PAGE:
If you happen to hop on a bus in South Korea, you might just come across one of these female statues.
The statues are meant to pay tribute to "comfort women" — women in occupied countries who were forced to work in Japanese military brothels, during World War II.
They were installed in five buses across Seoul, to commemorate international "comfort women" day, which fell on Monday.
See photos of the statues:
South Korea is still home to 37 comfort women, most of whom are in their 80s.
But why is this a big deal?
According to South Korean activists, there were an estimated 200,000 women forced to work as sex slaves for Japanese soldiers.
A large proportion of the wartime atrocities are believed to have happened in Korea, with others in countries like China, Taiwan and the Philippines.
But Japan had for years denied the existence of comfort women, saying that the women were sex workers, and were not forced to provide their services.
It was not until 2015 that Tokyo issued a formal apology and agreed to pay $8.3 million (1 billion yen) to victims in South Korea.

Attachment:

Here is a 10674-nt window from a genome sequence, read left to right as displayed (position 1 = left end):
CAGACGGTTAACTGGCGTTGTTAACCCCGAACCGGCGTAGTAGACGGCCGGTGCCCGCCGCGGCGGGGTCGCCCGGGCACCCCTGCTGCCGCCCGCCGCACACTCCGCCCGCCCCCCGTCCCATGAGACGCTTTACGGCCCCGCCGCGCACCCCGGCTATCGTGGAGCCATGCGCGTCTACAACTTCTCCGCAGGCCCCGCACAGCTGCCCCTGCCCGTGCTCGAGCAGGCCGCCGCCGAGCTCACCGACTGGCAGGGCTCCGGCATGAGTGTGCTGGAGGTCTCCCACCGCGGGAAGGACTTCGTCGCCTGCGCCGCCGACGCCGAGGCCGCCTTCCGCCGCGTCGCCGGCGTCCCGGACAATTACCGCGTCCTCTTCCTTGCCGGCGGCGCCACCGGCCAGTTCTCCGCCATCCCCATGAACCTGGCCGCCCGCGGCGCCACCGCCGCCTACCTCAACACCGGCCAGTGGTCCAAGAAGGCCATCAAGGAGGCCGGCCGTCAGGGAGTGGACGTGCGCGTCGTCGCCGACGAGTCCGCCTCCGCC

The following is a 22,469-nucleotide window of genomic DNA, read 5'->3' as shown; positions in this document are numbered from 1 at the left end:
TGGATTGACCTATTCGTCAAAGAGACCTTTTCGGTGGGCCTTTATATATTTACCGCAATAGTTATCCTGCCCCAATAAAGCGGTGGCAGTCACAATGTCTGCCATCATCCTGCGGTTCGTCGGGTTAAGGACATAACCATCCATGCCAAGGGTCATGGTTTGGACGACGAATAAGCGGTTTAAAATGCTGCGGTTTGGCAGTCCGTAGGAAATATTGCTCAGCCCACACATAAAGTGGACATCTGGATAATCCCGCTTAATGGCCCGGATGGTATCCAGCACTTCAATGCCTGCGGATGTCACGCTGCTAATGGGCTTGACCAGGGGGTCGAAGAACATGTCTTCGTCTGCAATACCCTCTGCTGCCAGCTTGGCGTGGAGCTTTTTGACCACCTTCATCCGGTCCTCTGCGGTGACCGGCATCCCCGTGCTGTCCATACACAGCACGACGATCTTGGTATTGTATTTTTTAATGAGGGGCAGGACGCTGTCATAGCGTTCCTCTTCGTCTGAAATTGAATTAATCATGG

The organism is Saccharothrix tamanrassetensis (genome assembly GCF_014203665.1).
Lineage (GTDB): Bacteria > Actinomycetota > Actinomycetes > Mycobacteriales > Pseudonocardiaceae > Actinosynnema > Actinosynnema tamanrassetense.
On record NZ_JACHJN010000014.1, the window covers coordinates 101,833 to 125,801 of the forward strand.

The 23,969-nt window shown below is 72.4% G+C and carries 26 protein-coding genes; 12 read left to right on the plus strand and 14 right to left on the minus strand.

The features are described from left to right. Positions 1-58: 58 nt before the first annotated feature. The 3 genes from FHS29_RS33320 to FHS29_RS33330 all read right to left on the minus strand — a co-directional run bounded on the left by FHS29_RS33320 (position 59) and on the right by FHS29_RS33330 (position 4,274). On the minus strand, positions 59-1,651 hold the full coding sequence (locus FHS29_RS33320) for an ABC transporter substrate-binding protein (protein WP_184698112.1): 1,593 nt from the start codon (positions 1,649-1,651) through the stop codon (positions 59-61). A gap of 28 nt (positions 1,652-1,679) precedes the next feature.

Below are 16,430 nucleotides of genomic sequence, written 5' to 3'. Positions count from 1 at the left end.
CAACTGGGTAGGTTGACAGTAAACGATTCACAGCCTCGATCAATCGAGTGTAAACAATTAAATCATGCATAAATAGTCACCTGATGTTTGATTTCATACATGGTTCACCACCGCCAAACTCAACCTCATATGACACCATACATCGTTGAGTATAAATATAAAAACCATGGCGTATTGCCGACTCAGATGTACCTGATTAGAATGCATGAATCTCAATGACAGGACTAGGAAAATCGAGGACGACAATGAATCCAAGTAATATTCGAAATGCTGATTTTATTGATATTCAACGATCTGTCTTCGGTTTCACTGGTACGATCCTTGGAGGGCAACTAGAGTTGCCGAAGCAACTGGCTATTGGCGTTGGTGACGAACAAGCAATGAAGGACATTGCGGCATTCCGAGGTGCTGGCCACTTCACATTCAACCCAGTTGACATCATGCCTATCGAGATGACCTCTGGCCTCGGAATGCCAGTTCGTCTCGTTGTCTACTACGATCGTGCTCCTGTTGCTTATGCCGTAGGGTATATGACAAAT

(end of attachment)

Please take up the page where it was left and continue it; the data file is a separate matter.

However, some Koreans still find the apology insufficient, saying the agreement was reached without consultation with the victims — and many are still angry.
Who is behind the statues?
The plastic statues were initiated by the president of a Seoul-based transportation company, Lim Jin Wook, who says the government was not involved in the installation.
But Seoul has clearly shown its support for the project, which will run until the end of September.
The city's mayor, Park Won Soon, rode on one of the buses, saying it was an "opportunity to pay tribute to the victims."
One of the stops includes the Japanese embassy in Seoul, and the bus will play a traditional Korean folk song, "Arirang," as it passes.
It will also pass by popular Japanese tourist destinations in Seoul.
According to Lim, he does not want to make Japanese people "feel uncomfortable", but does not want the issue to be forgotten.
But this is not the first time statues of comfort women have been installed in Korea.
A 1.5m tall statue, showing a comfort woman, was earlier last year installed by activists outside the Japanese embassy in the South Korean city of Busan.
Japan called for its removal — and when South Korea refused, Japan recalled some of its diplomats.
The statue was initially removed but was later reinstalled after public protest.